The next morning we visited the House of the Savoys and a castle that was bult over 1700 years (began as Roman gates and finished with a Baroque 18 century facade). Torino is a gorgeous city. I was sure to wake up early and walk around myself (the guys always sleep till 10) and would not miss my favorite coffee bar on the planet. Al Bicerin named after its infamous drink Il Bicern. Torino invented modern day candy style chocolate and this drink is a cafe latte concoation brewed with chocolate. There’s a beautiful church outside in the Palazzo and has a phenomenal envrionment. It was bliss; and nice break after the intesity of canyoning and rough week on our project. We left for Castiglion around 2PM and arrived near 8 PM. Sadly this second trip to Torino (home of FIAT) was not as memorable and unique as the first; but this is still a city I really enjoy. There’s water, huge montains, a river, and great arhcitecture. Nestled into the corner of Italy with Swiss, German, and French influences on top of Italian; its rich in culture. Great food, great friendly people (only speak Italian, no English, lol!) and all the buildings are archaded in pastel colors. Art is king here and festivals are daily. The day we left the book fair turned into a Romanian culture fair (some intersting music too). This was the original capital of Italy and the Savoy Family had more power than the better known Medici (Medici’s are only known because their massive Art collections and line of Popes, which the Savoy family could have cared less for I read). Maybe next time will be better; I just missed my new penpal I met online from Torino but I think I will come back in winter for Torino’s great light festival (they spend millions on it yearly) and skiing. Ti vedero’ di nuovo Torino, buon auguri! I will see you again Torino, best wishes!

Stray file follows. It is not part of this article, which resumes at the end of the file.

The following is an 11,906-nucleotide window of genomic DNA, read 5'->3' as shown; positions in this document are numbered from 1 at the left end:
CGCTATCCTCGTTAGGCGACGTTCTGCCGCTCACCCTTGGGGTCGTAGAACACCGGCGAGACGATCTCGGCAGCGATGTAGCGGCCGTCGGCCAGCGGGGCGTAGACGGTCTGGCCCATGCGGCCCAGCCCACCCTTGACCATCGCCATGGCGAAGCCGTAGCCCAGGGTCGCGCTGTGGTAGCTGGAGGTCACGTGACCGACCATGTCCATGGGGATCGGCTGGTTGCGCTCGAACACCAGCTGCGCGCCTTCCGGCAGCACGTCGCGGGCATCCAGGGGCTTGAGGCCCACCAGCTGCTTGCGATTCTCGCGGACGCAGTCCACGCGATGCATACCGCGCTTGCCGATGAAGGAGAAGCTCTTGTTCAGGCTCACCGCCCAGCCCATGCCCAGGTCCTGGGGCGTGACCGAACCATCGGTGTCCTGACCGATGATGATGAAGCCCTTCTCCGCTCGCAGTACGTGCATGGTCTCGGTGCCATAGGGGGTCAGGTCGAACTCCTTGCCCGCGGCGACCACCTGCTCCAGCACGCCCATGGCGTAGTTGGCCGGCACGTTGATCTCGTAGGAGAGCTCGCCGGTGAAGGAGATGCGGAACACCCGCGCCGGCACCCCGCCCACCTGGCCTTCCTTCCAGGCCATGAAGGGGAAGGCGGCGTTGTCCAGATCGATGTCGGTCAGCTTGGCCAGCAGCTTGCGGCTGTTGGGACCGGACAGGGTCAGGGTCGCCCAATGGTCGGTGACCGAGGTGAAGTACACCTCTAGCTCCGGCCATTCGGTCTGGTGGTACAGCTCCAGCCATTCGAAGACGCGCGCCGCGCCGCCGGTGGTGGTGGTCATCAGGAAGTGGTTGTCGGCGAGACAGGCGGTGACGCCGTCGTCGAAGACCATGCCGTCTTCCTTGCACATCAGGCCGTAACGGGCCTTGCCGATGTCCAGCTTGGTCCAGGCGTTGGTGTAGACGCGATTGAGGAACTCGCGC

1. Ciao Steven,
    I haven’t heard you!

    How are you?

    Ho visto il tuo blog, è molto bello.
    Mi spiace che non ci siamo incontrati quando sei venuto qui, ti avrei semplificato il soggiorno.

    Hai ricevuto il mio messaggio sul tuo telefonino?

    Non vuoi più che ci scriviamo?